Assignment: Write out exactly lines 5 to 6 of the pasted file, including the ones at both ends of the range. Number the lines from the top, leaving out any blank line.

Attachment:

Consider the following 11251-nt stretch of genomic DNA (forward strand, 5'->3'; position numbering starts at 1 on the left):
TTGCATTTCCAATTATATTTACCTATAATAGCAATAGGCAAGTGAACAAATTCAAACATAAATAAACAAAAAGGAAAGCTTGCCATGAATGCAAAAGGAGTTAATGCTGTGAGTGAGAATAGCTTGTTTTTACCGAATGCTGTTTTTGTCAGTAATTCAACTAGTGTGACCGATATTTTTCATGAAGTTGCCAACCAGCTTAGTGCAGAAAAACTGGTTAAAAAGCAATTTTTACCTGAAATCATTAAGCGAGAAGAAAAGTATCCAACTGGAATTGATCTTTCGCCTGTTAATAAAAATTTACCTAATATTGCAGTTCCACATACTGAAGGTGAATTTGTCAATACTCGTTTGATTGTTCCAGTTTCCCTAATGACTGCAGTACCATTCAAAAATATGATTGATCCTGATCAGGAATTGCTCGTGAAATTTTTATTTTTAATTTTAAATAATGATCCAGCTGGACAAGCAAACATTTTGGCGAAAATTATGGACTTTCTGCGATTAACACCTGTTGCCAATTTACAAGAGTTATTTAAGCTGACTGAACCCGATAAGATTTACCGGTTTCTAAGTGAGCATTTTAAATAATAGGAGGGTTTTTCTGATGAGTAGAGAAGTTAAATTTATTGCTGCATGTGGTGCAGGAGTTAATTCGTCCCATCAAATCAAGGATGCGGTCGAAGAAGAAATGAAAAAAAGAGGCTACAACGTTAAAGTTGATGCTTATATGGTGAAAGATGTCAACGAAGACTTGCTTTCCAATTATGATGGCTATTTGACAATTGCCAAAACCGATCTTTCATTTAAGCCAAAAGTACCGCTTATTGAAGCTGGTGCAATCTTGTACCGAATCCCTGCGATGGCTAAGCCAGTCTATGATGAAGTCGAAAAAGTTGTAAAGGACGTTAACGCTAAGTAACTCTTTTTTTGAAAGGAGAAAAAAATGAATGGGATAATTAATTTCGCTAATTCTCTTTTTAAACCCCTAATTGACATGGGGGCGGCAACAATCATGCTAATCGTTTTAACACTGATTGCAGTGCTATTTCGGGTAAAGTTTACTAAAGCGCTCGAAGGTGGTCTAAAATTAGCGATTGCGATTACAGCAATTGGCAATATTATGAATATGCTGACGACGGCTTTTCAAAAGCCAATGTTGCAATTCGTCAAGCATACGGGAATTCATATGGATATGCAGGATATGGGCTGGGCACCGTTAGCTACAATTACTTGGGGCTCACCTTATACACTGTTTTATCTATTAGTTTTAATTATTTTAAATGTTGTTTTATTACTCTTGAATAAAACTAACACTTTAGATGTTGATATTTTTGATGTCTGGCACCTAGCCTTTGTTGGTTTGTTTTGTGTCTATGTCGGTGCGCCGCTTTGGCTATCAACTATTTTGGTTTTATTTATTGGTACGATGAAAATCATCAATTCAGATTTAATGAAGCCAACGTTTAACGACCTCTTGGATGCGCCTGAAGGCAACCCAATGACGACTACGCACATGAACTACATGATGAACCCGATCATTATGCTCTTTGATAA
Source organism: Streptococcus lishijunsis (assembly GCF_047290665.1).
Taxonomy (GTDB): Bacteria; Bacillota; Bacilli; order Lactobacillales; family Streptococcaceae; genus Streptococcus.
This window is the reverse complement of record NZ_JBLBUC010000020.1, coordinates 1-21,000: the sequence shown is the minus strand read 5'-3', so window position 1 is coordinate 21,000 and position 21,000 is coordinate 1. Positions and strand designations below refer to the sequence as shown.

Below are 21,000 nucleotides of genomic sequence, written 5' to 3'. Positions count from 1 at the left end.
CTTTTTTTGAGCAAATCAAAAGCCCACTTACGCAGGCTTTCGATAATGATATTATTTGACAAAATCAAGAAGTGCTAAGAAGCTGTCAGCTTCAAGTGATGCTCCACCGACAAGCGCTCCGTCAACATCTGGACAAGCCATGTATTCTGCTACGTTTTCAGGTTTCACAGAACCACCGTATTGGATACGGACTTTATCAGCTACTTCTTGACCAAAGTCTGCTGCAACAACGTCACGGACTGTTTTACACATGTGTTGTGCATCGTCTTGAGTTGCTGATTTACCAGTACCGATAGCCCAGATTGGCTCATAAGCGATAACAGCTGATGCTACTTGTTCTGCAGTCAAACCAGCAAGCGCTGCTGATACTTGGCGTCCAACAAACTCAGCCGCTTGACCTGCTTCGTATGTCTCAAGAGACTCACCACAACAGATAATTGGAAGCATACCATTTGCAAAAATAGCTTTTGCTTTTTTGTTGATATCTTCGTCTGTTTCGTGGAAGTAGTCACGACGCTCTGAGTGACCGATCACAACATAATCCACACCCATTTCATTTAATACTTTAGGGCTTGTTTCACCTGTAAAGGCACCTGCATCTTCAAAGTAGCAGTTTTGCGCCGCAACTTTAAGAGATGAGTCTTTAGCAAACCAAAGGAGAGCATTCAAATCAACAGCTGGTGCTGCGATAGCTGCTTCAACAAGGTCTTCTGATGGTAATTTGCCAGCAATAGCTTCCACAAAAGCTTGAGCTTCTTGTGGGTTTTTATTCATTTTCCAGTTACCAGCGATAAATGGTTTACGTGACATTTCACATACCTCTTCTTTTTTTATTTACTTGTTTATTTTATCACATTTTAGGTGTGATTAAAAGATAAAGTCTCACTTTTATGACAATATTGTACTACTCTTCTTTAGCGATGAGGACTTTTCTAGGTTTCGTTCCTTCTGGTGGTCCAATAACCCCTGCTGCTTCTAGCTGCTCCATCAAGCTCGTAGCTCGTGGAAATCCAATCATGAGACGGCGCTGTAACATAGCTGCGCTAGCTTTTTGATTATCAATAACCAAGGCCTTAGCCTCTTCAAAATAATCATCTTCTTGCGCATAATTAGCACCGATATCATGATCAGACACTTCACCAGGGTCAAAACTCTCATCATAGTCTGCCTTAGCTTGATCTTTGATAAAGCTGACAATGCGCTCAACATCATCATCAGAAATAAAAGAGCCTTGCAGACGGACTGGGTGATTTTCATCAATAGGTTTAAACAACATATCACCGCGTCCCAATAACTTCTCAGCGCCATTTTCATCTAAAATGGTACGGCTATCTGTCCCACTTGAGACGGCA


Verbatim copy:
This window is the reverse complement of record NZ_JBLBUC010000020.1, coordinates 1-21,000: the sequence shown is the minus strand read 5'-3', so window position 1 is coordinate 21,000 and position 21,000 is coordinate 1. Positions and strand designations below refer to the sequence as shown.

Below are 21,000 nucleotides of genomic sequence, written 5' to 3'. Positions count from 1 at the left end.